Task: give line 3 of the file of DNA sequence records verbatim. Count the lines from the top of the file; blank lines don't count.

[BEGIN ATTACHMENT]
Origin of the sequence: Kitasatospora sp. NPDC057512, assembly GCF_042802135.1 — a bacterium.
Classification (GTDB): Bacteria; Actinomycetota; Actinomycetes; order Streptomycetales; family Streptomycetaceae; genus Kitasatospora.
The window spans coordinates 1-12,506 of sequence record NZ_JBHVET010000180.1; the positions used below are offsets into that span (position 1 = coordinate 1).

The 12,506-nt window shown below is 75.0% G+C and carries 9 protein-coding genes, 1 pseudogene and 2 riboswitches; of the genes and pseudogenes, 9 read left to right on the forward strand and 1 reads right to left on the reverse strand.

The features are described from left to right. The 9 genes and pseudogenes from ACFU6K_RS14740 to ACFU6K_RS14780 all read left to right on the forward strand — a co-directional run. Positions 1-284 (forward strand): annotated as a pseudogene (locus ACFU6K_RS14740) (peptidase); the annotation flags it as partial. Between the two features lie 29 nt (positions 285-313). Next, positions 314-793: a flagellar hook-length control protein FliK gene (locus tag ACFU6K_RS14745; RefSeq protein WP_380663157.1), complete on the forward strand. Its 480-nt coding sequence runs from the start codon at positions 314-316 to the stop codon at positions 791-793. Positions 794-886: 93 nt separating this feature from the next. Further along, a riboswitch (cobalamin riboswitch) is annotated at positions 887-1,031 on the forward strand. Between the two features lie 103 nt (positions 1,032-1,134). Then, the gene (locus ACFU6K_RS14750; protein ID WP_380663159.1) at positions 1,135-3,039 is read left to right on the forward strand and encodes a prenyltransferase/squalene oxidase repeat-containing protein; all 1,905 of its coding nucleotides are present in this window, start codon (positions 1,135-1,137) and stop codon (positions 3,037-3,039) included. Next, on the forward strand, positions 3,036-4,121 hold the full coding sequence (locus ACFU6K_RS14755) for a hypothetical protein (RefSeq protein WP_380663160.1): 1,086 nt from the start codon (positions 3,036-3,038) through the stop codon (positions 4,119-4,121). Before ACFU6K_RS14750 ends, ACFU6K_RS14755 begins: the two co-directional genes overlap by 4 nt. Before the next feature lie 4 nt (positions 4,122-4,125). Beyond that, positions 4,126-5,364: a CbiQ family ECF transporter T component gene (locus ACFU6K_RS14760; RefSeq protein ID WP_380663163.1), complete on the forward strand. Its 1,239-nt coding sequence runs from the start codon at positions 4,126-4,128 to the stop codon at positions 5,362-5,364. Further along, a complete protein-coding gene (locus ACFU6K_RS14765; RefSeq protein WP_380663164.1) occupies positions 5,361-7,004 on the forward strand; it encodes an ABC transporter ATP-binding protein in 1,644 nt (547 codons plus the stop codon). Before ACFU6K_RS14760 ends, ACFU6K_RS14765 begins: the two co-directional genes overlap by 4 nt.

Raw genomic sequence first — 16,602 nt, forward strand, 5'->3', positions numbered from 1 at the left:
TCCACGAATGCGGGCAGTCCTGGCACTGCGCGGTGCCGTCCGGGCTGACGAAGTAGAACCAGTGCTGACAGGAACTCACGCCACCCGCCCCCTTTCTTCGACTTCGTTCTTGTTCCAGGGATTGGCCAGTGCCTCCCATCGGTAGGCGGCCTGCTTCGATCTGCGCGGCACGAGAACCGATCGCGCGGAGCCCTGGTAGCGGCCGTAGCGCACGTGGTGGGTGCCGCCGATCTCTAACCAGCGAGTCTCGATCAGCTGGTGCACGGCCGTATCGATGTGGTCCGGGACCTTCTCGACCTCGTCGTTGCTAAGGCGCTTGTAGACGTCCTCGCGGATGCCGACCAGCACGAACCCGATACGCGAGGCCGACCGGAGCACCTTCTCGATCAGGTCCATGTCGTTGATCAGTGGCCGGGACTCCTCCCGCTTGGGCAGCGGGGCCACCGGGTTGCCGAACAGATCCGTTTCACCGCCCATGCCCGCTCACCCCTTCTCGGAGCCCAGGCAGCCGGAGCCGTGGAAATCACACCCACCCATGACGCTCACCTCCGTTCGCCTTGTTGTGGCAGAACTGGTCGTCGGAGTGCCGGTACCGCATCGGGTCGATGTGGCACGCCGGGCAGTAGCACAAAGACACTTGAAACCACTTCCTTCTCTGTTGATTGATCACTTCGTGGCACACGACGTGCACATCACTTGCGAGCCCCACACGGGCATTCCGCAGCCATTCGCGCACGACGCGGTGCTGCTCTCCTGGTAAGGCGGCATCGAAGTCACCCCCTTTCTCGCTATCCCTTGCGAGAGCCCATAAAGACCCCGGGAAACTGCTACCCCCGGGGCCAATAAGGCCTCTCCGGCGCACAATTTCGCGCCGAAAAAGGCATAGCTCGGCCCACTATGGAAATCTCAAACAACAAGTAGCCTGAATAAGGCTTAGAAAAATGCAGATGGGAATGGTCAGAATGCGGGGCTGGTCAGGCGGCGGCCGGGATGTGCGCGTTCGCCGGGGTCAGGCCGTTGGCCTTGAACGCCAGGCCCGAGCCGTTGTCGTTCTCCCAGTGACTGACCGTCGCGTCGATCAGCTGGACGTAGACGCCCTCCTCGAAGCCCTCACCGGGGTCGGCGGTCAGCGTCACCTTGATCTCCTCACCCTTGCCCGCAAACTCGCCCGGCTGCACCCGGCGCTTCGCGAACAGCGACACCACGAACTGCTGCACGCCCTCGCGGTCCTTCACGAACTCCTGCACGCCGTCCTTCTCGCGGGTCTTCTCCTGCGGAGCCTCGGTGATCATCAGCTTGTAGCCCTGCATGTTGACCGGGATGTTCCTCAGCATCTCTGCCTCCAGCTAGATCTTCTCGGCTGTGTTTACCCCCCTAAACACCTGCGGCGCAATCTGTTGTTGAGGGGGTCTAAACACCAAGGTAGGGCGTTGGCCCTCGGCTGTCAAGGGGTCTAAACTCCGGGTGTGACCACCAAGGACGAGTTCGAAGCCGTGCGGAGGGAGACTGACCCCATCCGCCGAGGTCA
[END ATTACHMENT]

The window spans coordinates 1-12,506 of sequence record NZ_JBHVET010000180.1; the positions used below are offsets into that span (position 1 = coordinate 1).